HotStart DNA polymerases for long fragments
Hot start DNA polymerase is a modified form of DNA polymerase which avoids a non-specific amplification of DNA by inactivation of the taq polymerase at low temperatures. The polymerase chain reaction (PCR) is a technology in molecular biology used to amplify a single copy or a few copies of a piece of DNA across several orders of magnitude, generating thousands to millions of copies of a particular DNA sequence. In Hot start PCR, specific antibodies are used to block the Taq-polymerase at lower temperature. An initial step at 95℃ is required for denaturing the antibodies linked to the active center of the enzyme. The anti-Taq antibodies reduce the Taq polymerase activity below 72℃, the optimal temperature at which the enzyme extends the primers. When the specific antibodies detach from Taq-polymerase, the amplification proceeds with greater specificity.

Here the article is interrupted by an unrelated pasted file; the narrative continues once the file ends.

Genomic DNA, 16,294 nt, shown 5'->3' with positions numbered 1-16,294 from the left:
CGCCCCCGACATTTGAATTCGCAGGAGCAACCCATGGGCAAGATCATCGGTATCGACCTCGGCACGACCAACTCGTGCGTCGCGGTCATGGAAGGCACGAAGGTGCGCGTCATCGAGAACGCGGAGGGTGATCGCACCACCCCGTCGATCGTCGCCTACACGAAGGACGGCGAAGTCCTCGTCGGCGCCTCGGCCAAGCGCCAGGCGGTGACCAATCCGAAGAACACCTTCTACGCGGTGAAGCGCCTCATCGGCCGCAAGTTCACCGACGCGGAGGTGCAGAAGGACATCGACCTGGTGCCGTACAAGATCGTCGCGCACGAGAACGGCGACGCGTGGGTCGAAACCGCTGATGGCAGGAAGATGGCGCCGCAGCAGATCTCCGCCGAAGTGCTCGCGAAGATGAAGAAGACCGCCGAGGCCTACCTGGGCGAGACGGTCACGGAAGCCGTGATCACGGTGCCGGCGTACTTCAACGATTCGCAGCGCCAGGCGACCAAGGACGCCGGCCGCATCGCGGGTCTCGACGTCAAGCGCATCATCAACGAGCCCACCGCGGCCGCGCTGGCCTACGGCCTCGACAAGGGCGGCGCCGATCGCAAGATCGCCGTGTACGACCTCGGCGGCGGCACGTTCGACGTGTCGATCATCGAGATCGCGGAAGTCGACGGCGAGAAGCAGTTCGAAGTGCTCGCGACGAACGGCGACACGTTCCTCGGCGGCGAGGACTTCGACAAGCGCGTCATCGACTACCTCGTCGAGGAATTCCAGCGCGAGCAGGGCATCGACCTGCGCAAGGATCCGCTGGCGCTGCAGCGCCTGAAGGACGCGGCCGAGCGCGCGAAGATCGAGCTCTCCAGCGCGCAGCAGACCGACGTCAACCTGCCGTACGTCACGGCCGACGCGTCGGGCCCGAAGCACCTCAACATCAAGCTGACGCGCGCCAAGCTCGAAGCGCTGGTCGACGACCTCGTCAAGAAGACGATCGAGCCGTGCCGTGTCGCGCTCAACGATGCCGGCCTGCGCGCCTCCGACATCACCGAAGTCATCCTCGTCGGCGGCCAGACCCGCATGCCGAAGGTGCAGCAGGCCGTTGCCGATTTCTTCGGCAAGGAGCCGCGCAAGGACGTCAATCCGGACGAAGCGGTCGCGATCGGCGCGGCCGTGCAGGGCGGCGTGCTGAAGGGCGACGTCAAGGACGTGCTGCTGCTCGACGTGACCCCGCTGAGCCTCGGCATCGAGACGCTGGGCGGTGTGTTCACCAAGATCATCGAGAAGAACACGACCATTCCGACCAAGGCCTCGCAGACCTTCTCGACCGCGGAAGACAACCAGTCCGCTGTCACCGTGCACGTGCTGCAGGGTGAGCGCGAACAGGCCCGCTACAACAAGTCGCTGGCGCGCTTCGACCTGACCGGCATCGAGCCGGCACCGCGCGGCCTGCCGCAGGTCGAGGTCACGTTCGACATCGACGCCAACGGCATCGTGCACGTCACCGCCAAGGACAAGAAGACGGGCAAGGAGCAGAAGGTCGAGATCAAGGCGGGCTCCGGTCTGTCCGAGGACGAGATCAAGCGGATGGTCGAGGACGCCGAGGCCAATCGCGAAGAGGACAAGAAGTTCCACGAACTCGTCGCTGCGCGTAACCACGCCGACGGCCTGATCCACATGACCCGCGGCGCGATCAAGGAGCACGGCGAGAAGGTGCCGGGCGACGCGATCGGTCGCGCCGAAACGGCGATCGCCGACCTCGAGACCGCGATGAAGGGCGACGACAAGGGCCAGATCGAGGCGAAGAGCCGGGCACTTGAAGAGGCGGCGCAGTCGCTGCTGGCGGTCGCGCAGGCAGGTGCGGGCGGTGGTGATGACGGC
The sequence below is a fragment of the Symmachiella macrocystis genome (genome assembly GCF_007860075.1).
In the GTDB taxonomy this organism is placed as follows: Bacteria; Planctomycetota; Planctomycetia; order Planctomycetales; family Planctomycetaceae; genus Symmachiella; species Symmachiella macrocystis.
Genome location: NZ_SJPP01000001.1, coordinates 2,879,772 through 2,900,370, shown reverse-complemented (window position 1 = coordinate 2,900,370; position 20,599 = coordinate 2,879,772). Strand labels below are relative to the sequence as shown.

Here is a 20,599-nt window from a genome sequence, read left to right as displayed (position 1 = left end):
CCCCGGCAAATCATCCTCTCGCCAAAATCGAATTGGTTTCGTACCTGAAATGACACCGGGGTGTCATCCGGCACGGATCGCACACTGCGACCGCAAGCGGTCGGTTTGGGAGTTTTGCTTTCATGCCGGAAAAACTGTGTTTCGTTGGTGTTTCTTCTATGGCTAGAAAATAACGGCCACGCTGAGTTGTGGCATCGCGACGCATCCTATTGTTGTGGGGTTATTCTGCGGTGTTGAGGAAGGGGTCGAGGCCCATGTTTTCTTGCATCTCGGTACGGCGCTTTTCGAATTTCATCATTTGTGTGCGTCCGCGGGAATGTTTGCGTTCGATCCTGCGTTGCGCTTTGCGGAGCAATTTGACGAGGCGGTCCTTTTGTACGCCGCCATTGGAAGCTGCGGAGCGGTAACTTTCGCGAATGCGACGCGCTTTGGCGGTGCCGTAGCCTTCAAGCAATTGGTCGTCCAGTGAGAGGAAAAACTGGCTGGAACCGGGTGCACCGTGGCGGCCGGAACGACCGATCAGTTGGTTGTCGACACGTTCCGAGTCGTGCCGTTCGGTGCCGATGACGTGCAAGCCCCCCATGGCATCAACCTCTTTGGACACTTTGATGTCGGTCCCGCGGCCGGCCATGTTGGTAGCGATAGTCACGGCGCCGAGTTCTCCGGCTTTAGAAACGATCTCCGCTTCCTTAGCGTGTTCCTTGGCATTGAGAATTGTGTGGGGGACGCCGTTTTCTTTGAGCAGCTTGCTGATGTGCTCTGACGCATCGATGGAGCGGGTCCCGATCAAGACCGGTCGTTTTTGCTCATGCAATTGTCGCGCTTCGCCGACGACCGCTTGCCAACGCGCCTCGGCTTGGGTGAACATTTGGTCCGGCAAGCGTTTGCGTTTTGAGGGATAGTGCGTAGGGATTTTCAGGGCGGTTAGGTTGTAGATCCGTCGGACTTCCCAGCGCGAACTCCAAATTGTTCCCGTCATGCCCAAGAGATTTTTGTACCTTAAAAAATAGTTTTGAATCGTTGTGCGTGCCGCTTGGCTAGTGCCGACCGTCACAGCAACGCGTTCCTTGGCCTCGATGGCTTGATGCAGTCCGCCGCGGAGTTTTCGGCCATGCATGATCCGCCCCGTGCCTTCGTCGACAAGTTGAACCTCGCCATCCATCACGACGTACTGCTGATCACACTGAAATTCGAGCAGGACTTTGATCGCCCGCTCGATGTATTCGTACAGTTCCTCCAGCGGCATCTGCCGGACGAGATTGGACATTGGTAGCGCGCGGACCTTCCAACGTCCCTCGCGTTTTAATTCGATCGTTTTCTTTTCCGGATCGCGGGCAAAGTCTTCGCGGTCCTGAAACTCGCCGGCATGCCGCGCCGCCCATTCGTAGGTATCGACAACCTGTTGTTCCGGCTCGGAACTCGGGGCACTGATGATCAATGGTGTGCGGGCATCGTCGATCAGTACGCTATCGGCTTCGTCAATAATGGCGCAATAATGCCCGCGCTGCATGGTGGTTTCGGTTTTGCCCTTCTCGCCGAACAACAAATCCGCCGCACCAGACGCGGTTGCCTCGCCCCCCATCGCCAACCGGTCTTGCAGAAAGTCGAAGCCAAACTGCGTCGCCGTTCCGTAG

Long range PCR allows the amplification of PCR products, which are much larger than those achieved with conventional Taq polymerases. Up to 27 kb fragments are possible from good quality genomic DNA. Amplification of long DNA fragments is desirable for numerous applications such as physical mapping applications and direct cloning from genomes.
|Name||TransStart KD Plus DNA polymerase|
|Type||Genetically modified high fidelity DNA polymerase|
|Amplicon size||< 20 kb|
|Error rate||3.2 x10-6 errors / nt|
|3'-5' exonuclease activity||Yes|
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Price Excl. VAT
6 x 200 u
6 x 200 u